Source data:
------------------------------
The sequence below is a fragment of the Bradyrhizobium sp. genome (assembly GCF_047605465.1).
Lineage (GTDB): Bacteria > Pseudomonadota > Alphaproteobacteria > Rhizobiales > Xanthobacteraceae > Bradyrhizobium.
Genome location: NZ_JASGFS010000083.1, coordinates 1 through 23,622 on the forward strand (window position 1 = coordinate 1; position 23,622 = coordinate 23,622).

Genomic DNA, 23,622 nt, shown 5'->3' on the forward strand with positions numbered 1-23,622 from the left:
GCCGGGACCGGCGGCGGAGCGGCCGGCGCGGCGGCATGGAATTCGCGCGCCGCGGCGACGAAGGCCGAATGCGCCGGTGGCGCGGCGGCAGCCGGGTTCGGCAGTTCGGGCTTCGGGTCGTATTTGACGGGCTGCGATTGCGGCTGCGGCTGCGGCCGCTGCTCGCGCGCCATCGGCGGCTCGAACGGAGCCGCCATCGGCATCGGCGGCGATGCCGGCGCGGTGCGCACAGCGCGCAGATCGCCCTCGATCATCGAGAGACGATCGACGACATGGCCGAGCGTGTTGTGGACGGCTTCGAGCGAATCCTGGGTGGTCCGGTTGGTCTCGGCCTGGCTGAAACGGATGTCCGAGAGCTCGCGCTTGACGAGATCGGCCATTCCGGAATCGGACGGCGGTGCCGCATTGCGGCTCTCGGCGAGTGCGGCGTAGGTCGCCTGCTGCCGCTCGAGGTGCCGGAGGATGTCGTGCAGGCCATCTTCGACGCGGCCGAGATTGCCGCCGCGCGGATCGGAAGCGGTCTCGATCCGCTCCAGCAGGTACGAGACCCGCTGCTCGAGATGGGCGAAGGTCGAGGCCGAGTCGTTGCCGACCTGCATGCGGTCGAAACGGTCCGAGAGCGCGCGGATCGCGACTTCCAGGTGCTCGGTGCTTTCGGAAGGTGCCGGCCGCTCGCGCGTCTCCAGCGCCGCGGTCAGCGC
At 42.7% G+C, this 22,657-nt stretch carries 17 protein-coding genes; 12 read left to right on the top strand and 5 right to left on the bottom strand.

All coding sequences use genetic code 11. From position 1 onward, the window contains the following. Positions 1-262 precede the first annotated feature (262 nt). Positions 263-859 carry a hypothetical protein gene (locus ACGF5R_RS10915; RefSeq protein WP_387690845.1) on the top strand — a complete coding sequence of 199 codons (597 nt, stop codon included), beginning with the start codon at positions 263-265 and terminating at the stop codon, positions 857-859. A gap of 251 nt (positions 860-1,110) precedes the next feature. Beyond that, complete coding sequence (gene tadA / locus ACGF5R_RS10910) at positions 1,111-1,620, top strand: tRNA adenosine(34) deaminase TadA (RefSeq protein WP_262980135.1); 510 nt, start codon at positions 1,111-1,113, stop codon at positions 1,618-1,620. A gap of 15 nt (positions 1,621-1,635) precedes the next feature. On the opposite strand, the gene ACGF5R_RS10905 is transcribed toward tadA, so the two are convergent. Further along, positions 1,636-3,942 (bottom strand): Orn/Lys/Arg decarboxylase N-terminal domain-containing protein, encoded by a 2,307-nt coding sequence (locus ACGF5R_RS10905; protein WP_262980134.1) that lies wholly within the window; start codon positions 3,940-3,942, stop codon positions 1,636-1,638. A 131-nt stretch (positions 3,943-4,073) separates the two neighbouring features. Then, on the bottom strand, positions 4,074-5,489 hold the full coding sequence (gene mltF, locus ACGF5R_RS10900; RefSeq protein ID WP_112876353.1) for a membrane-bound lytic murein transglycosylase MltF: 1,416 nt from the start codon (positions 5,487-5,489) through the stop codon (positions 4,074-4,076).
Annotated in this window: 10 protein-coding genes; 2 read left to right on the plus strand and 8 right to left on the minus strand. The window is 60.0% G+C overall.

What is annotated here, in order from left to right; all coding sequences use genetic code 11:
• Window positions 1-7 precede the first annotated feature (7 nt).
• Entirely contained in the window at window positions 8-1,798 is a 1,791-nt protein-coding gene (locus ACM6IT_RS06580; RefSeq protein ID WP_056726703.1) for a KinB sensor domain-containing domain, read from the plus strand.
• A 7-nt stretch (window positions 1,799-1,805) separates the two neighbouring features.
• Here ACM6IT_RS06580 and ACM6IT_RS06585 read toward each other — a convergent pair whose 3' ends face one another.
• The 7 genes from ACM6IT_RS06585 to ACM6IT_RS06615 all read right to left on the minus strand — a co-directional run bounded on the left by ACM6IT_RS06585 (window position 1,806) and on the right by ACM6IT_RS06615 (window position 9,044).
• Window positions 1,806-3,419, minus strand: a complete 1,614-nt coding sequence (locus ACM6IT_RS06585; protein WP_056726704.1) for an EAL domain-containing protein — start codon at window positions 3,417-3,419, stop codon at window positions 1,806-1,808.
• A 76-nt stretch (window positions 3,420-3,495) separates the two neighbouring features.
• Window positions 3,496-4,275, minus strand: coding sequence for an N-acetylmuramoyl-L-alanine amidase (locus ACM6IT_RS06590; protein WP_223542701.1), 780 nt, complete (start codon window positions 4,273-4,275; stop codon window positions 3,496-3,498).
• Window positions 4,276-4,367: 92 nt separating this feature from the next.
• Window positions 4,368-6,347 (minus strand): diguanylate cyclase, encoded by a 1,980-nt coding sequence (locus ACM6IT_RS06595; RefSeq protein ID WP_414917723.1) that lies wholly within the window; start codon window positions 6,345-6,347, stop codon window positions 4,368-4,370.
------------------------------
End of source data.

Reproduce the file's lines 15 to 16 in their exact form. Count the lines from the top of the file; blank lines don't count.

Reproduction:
• Window positions 1,806-3,419, minus strand: a complete 1,614-nt coding sequence (locus ACM6IT_RS06585; protein WP_056726704.1) for an EAL domain-containing protein — start codon at window positions 3,417-3,419, stop codon at window positions 1,806-1,808.
• A 76-nt stretch (window positions 3,420-3,495) separates the two neighbouring features.